The University of Texas at Tyler Magazine - Fall 2010
From Seeing the World … to Saving the World
One Student’s Life-Changing Journey
EDITOR’S NOTE: As a sidebar to the GATE special section, Allison Green shared her thoughts via email while working in Togo, Africa, onboard Mercy Ships’ Africa Mercy hospital boat.
As an undergraduate nursing student at The University of Texas at Tyler, Allison Green didn’t expect many surprises on her first trip to the Guatemalan village of San Raymundo.
She certainly never expected that the trip and others to follow would help change the course of her life.
Green was part of the first team of undergraduate students from UT Tyler’s College of Nursing to offer medical help to poverty-stricken natives of Guatemala. For a full week, she worked with Refugee International volunteers at a remote health clinic about an hour and a half outside of Guatemala City.
From operating hygiene clinics for children to working on life-changing surgeries, the students saw a different view of life.
“We thought it would be typical clinicals,’’ Green said. “However, our professors placed us in nursing roles to stretch and grow us. I found my love of the operating room on my first trip to Guatemala and returned three more times, once more as a student and twice in charge of the OR (operating room) in the clinic in San Raymundo. Experiences like these showed me there are no borders in nursing and helping people that are in need.’’
Because of those global opportunities, Green found a passion to help the sick and hurting in the forgotten corners of the world. Now, the UT Tyler graduate is in her second year as an OR nurse for Mercy Ships, a compassion organization that offers medical help to Africa’s disadvantaged.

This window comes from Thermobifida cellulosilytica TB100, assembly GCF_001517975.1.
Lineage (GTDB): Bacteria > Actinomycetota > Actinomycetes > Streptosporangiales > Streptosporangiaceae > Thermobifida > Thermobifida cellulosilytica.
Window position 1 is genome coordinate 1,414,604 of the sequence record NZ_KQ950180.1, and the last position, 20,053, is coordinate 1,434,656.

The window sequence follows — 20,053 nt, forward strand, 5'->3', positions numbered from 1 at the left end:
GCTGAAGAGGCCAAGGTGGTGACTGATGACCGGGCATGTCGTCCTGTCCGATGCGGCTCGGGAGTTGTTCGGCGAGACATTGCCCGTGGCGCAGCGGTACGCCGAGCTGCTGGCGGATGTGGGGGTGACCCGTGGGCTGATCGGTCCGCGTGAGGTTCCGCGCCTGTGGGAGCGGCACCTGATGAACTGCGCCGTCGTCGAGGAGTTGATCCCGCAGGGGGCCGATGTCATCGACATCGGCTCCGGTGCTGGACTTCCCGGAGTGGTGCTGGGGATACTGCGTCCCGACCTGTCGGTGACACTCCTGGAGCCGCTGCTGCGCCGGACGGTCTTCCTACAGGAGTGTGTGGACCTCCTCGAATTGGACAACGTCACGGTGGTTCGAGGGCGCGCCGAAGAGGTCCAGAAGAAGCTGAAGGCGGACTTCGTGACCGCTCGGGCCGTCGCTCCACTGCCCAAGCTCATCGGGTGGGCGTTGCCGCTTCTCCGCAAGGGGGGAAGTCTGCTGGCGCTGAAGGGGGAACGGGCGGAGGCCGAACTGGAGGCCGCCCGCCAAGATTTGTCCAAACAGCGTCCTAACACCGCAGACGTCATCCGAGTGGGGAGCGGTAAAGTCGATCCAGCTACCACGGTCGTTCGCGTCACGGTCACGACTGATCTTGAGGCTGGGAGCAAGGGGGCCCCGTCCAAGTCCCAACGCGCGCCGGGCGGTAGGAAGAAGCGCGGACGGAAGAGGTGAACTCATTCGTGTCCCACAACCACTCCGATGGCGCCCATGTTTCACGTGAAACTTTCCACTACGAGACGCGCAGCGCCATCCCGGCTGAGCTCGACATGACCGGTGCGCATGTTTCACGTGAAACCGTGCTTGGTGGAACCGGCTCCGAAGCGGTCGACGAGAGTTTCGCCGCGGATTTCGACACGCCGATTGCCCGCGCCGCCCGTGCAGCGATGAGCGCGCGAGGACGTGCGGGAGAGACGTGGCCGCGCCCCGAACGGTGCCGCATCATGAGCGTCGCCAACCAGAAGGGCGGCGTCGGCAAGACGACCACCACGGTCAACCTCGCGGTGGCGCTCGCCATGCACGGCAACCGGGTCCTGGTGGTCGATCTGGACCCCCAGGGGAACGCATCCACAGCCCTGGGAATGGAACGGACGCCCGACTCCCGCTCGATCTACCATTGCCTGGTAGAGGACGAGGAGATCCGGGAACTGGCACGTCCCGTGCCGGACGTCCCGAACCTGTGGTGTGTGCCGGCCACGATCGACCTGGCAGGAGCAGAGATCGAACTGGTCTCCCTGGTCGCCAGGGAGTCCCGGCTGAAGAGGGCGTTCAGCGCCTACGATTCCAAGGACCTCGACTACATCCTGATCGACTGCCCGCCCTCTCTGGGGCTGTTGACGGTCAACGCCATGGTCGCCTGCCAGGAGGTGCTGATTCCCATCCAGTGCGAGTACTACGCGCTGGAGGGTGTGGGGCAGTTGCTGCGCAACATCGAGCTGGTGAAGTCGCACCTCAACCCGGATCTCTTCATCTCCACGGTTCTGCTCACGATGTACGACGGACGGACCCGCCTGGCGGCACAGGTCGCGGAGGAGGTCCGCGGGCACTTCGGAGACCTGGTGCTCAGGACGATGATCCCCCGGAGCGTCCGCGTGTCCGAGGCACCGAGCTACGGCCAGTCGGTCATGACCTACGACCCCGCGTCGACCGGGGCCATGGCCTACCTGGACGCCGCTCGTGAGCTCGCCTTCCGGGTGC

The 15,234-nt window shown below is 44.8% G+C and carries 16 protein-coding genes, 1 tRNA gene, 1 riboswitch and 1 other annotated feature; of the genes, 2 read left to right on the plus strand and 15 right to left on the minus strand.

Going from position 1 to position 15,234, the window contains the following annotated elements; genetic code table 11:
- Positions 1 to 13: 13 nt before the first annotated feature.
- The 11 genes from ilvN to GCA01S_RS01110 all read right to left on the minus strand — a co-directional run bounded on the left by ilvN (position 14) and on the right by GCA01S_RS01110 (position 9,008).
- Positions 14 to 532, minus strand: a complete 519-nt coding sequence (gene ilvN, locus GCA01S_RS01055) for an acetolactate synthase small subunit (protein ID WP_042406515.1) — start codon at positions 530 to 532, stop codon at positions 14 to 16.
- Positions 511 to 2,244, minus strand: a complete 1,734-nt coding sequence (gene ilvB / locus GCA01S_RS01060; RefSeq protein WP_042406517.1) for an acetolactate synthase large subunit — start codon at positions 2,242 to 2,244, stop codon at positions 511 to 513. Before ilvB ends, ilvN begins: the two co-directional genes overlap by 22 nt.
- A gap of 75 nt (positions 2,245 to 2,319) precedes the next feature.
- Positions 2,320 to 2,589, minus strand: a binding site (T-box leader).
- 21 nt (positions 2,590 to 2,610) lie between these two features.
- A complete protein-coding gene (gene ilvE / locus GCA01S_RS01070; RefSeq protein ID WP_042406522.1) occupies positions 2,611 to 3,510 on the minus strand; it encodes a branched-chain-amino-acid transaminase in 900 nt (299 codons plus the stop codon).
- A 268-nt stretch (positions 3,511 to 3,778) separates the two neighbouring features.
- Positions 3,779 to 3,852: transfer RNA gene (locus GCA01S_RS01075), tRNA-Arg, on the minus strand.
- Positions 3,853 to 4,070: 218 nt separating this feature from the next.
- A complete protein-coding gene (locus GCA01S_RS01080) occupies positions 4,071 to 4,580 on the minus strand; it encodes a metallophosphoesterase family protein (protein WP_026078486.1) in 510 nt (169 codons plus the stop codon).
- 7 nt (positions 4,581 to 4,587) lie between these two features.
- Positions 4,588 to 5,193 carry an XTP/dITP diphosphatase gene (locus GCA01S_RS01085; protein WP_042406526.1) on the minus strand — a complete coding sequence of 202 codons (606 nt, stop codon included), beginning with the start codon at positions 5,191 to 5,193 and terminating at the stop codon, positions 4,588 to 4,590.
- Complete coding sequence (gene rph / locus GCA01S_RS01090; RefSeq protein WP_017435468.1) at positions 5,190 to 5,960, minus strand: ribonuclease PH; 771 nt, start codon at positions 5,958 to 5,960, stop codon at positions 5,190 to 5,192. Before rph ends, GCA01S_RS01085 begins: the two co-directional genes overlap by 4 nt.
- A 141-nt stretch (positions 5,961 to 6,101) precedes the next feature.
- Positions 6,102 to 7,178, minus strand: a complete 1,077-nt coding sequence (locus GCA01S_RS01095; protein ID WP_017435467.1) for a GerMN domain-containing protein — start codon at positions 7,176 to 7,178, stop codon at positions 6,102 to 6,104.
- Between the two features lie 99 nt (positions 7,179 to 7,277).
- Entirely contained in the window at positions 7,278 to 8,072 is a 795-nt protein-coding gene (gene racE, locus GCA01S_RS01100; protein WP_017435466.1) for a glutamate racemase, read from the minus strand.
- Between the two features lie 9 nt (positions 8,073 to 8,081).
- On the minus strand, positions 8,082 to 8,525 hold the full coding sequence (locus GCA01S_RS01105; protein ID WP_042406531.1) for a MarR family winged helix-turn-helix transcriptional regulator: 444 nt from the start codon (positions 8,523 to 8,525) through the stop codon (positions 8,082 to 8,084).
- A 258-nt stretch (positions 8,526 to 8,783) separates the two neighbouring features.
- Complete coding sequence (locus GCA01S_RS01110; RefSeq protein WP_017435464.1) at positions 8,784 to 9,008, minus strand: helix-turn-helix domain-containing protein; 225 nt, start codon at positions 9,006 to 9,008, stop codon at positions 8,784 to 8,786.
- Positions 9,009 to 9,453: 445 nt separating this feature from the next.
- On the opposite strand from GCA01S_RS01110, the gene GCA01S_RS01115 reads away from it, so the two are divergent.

Each year, a Mercy Ships hospital ship docks at an African port to perform life-saving surgeries and procedures for those in desperate need over several months. Volunteer surgeons, nurses and support staff help transform the lives of patients who suffer with everything from clubfeet and goiters to cleft palates and burns.
Green has worked in the operating room with reconstructive surgeries, cataracts, plastic and much more. “I do love my pediatrics patients with those precious cleft lip smiles,” she said.
“Attending UT Tyler and going through the nursing program definitely shaped my future, she said. “I would not be here doing what I love in Africa if I had not experienced worldwide nursing while I was in school.’’
She added, “I believe a global focus would give students more opportunities to use their knowledge and skills to benefit not only their ‘neighbors,’ but the world.”